wireless energy transfer

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wireless energy transfer

The transfer of power to a device without wires. Although the wireless transfer of electromagnetic energy in the form of audio, video and data signals is ubiquitous, the wireless transfer of electrical power is relatively new.

Inductive Charging
Some devices already employ wireless energy transfer without the use of metal contacts. Known as "inductive charging," power is transferred through the plastic cases using magnetic induction; however, the device must be dropped into a charging base or placed on a charging mat. See Qi and AirFuel.

Resonance Charging
Magnetic resonance chargers charge batteries in low-power devices that are close but do not have to touch. As soon as a device is within range, data signals activate the charging. The farther the distance between device and charger, the longer the charging time. See AirFuel.

The Future
By using magnetic fields, some time in the future, electric vehicles are expected to be refueled within three feet of the charging station.

No Metal Contacts
With inductive transfer, power is transferred without a metal plug and socket. The toothbrush is dropped into its charging base, and the smartphone rests on its base (see Palm Pre).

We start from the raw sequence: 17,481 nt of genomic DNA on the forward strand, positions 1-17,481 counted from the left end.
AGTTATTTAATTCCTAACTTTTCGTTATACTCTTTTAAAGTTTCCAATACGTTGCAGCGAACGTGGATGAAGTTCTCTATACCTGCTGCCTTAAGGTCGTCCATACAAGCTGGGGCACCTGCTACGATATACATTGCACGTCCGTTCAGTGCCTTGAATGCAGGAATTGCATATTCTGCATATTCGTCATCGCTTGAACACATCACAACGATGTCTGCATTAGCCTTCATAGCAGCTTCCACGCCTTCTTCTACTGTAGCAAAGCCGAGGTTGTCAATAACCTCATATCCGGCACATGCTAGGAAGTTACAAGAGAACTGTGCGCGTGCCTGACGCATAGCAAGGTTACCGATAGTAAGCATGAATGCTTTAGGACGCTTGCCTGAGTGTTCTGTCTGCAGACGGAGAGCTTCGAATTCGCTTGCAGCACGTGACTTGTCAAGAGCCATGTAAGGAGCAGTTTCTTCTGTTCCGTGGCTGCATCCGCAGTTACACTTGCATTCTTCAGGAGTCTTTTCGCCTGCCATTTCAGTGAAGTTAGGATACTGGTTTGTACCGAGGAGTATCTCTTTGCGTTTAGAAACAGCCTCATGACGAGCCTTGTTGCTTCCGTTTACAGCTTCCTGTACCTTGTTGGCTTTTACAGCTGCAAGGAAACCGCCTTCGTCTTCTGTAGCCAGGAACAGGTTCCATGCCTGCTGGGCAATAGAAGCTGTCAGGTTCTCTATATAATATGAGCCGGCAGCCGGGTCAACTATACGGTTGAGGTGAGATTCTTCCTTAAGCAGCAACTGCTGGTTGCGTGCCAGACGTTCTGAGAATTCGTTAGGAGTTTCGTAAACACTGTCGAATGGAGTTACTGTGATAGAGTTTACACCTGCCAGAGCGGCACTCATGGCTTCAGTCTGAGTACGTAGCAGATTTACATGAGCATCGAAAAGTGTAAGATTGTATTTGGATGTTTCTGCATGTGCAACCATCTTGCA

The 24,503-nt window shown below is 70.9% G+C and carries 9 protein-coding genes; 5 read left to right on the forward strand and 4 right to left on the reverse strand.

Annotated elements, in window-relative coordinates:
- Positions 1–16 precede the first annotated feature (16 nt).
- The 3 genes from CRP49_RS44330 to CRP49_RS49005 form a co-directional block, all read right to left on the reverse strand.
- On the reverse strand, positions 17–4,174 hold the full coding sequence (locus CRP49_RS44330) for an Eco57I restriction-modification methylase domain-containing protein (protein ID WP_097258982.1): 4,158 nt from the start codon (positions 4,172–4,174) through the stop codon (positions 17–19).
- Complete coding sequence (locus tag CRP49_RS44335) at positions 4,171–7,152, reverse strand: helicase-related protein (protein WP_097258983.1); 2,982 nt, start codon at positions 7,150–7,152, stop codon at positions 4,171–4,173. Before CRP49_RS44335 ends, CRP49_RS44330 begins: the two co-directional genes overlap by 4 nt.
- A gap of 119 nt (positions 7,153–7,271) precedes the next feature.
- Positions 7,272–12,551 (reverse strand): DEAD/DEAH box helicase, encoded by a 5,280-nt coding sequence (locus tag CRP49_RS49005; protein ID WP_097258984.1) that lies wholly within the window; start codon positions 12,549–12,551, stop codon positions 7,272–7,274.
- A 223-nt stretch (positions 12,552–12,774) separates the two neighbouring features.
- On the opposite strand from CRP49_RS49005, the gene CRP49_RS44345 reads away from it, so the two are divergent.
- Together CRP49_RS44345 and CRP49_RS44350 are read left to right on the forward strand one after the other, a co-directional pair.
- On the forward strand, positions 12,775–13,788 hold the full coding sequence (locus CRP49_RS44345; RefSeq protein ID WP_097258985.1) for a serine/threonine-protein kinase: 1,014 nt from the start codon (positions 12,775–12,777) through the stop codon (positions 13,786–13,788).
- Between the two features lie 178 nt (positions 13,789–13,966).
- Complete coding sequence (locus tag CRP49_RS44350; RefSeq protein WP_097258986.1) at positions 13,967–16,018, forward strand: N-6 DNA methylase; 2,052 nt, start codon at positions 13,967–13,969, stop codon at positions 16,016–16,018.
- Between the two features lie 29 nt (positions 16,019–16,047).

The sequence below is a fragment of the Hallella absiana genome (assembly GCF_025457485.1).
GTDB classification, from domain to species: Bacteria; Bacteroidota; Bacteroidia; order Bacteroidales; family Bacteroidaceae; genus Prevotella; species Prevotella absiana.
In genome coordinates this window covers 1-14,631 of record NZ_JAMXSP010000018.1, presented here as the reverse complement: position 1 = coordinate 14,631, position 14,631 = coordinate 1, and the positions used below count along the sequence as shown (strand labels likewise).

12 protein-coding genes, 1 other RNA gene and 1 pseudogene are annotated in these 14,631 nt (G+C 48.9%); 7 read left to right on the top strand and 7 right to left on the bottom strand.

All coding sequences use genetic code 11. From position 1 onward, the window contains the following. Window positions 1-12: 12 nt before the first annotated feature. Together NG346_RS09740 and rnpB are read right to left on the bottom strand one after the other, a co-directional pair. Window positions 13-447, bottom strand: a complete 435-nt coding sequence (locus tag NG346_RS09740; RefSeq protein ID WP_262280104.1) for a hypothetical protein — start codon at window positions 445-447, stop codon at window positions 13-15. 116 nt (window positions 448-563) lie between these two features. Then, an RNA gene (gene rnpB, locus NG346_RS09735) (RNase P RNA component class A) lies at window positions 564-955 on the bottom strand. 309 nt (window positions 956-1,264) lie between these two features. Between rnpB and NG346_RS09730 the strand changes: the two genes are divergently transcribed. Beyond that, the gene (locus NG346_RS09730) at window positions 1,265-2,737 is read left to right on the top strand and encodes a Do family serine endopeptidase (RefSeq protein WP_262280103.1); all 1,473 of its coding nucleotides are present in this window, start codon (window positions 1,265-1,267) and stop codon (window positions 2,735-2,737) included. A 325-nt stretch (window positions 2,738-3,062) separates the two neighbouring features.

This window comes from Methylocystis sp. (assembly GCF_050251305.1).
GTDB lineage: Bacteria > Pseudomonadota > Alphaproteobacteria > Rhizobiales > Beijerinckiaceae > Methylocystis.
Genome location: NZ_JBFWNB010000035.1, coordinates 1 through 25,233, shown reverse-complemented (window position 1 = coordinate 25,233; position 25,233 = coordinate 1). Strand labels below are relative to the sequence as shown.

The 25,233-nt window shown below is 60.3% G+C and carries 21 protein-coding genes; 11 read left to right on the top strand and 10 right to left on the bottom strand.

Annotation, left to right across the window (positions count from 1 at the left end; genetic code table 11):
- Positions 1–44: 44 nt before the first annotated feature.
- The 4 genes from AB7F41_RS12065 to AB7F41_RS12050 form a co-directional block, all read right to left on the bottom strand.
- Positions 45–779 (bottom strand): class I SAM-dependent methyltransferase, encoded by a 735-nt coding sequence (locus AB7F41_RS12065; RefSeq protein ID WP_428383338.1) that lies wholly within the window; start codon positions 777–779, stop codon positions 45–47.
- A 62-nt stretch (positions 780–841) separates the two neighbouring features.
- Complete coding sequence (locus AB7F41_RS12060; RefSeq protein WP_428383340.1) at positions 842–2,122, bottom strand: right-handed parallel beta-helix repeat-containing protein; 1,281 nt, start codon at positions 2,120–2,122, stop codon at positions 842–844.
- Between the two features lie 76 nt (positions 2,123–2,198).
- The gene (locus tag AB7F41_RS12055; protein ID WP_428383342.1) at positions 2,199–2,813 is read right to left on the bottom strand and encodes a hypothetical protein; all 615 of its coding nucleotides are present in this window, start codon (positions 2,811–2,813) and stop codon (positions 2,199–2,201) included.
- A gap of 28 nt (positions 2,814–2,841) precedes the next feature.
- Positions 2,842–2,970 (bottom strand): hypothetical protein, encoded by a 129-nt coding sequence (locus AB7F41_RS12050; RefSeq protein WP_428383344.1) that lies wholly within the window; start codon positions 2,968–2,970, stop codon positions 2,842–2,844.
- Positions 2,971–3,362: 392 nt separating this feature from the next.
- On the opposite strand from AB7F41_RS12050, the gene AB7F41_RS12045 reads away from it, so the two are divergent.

No Metal Contacts
With inductive transfer, power is transferred without a metal plug and socket. The toothbrush is dropped into its charging base, and the smartphone rests on its base (see Palm Pre).


Wireless Power in the Car
In 2013, iOttie debuted the Easy Flex system for certain smartphones. The dashboard mount (top) is wired to the car's power, and an antenna coil (bottom) is lined up with the phone's internal battery terminals.
References in periodicals archive ?
Wireless Electricity Demonstration, WiPower, CES 2010 (2:04 minutes): www.
Smart Grid technologies manufacturer Energy Optimizers Limited (EOL) has announced that it has extended the range of logging features in its plug-in, ZigBee wireless electricity meters for load analysis in commercial buildings with 230VAC appliances.
The wireless electricity monitors marketed as The OWL, supplied by Newbury-based 2 Save Energy, show households the cost of electricity used in the home, as well as their green house gas emissions, on a portable, easy to read LED display.
Besides (saving millions) the new wireless electricity system will also free up vast space used for substations, and underground and upper cables, while restricting eyesores and environmental hazards.
He also explained the two existing smart technologies for the transmission of wireless electricity.
Fit an oWL+USB wireless electricity monitor at home and you can see exactly where your money's going with live consumption data sent to your PC for pounds 40.
Building on the success of the OWL Wireless Electricity Monitor, OWL is launching a new range of electricity-saving devices that will appeal to anyone wanting to reduce their electricity bills and cut back on your carbon footprint.
ETHICAL SUPERSTORE OWL wireless electricity monitor, was pounds 34.
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